Brasilia: AD 1956

Brazil, during the ten years after the death of Vargas, returns to a chaotic and fragile democracy. But the period is outstanding for one major achievement - the creation of Brasilia.

From as early as the 18th century it has been argued that a capital far inland is required if the nation's vast interior is to be developed. Andrada makes the same point in 1822, the year of independence. The siting of a capital somewhere on the central plateau is written into the constitution of 1889 (at the start of the republic). But it is not until 1956, after an extensive analysis of the various options, that a site is finally chosen.


The president at the time, Juscelino Kubitschek, takes the bold decision that the seat of government will move as early as 1960. A competition for the overall design of the city is won by Lúcio Costa and the state buildings are entrusted to Oscar Niemeyer. Both architects are deeply influenced by Le Corbusier, who visited Brazil in 1929 and again in 1936. The resulting city is an outstanding example of modernist architecture.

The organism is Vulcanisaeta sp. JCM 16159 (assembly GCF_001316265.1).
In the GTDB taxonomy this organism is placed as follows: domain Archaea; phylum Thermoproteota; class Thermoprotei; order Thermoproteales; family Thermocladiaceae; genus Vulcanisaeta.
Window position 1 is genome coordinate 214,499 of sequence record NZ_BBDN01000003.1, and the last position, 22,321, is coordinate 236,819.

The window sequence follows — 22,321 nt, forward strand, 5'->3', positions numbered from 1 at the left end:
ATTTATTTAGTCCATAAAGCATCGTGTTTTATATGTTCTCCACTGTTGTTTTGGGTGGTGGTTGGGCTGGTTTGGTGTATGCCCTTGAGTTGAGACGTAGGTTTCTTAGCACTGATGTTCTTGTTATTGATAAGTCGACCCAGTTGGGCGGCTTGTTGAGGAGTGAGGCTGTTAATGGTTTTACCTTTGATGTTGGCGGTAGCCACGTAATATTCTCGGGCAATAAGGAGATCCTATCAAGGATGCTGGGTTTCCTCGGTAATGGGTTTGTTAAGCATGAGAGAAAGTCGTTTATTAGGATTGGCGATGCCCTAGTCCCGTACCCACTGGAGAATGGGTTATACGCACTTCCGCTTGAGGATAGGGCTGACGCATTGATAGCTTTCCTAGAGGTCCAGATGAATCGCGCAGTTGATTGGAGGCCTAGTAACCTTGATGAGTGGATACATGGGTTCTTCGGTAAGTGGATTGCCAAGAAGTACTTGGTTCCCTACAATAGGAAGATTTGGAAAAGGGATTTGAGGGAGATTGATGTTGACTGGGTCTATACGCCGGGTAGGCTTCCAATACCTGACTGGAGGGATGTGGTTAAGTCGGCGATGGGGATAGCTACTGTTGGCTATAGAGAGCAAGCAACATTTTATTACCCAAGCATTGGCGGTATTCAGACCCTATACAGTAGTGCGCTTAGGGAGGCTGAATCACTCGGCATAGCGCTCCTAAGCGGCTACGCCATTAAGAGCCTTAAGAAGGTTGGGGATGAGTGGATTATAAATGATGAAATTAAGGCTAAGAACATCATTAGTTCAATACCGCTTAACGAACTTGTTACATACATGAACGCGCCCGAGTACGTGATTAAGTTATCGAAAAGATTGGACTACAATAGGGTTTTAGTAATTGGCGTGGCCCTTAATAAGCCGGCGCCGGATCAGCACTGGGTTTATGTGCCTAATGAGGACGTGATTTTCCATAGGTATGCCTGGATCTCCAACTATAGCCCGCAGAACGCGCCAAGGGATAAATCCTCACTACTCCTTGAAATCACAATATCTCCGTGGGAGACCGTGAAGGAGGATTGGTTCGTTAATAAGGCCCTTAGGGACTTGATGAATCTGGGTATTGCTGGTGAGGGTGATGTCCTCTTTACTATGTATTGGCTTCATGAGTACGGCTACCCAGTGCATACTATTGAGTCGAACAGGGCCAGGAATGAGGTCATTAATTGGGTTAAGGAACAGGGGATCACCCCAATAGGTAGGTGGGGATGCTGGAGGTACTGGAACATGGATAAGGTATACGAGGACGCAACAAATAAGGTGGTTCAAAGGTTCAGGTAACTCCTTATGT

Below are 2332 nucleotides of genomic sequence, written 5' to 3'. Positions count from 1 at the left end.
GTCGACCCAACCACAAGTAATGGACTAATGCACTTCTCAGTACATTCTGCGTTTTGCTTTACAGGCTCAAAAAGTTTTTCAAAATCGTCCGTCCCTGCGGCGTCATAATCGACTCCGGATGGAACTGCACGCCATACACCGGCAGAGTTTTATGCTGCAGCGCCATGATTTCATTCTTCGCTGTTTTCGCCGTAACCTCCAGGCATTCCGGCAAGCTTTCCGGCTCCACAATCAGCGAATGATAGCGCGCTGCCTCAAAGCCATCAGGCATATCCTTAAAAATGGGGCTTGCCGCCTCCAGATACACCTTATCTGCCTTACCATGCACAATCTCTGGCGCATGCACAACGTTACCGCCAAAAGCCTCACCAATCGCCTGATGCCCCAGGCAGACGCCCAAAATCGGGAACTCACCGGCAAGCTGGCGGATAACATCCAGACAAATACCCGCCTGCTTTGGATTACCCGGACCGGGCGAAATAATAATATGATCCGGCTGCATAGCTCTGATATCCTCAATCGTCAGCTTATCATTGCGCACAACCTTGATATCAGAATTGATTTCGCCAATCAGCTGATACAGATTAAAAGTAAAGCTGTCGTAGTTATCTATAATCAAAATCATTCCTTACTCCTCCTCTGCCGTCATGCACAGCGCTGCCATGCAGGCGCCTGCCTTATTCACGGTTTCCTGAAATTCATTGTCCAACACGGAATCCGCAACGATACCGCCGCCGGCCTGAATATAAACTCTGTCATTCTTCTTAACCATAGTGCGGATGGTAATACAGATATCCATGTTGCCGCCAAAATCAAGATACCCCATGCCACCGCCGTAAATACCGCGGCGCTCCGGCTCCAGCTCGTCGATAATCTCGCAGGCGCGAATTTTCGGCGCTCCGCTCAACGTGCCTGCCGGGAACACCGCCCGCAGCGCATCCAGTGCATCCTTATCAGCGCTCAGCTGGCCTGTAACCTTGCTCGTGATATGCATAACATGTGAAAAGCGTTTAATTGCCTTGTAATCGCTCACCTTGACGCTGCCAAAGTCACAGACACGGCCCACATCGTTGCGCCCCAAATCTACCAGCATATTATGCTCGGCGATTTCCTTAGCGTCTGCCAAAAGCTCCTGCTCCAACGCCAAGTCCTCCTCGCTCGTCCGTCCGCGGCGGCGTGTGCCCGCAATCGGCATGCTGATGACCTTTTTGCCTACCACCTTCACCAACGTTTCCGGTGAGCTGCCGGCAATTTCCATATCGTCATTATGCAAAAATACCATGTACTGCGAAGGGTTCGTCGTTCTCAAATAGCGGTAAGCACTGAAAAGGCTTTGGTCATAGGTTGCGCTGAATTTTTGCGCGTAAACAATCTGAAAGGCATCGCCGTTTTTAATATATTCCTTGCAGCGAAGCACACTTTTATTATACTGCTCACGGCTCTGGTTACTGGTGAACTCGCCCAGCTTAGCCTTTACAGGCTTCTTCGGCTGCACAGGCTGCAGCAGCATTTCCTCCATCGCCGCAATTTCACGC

The federal district of Brasilia also establishes itself very rapidly as a thriving national centre. A place with no inhabitants in 1956 has 120,000 in 1960, 210,000 in 1965, 1.5 million in 1985 and 2.5 million in 1995.


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